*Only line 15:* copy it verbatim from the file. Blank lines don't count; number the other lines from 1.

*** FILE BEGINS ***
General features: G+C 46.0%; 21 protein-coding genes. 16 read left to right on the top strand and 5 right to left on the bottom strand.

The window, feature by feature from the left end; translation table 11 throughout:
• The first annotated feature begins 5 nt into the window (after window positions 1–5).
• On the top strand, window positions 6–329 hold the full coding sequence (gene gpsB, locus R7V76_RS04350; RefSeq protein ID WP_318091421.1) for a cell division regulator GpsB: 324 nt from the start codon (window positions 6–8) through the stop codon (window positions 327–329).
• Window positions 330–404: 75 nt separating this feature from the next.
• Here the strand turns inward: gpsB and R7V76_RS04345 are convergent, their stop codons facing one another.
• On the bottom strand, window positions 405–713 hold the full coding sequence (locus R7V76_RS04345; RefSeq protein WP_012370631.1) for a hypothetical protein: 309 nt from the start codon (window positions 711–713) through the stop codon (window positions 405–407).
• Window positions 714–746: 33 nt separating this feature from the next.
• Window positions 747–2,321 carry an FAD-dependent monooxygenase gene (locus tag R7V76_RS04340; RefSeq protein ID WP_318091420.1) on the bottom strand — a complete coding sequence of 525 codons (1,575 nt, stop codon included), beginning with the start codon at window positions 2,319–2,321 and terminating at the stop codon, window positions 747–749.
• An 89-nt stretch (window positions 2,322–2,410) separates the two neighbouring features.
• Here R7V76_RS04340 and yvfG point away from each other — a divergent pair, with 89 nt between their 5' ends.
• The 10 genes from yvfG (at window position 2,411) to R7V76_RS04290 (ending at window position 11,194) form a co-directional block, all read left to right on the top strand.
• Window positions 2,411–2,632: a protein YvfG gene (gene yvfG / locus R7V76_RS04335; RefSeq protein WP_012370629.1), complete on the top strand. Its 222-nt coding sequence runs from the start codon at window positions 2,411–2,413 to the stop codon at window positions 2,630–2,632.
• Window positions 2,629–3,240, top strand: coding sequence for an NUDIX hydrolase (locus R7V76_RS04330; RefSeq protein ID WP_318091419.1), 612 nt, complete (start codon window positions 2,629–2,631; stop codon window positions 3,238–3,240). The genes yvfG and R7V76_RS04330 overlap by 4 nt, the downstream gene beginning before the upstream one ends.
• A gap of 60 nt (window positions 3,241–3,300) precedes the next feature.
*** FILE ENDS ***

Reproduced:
• A gap of 60 nt (window positions 3,241–3,300) precedes the next feature.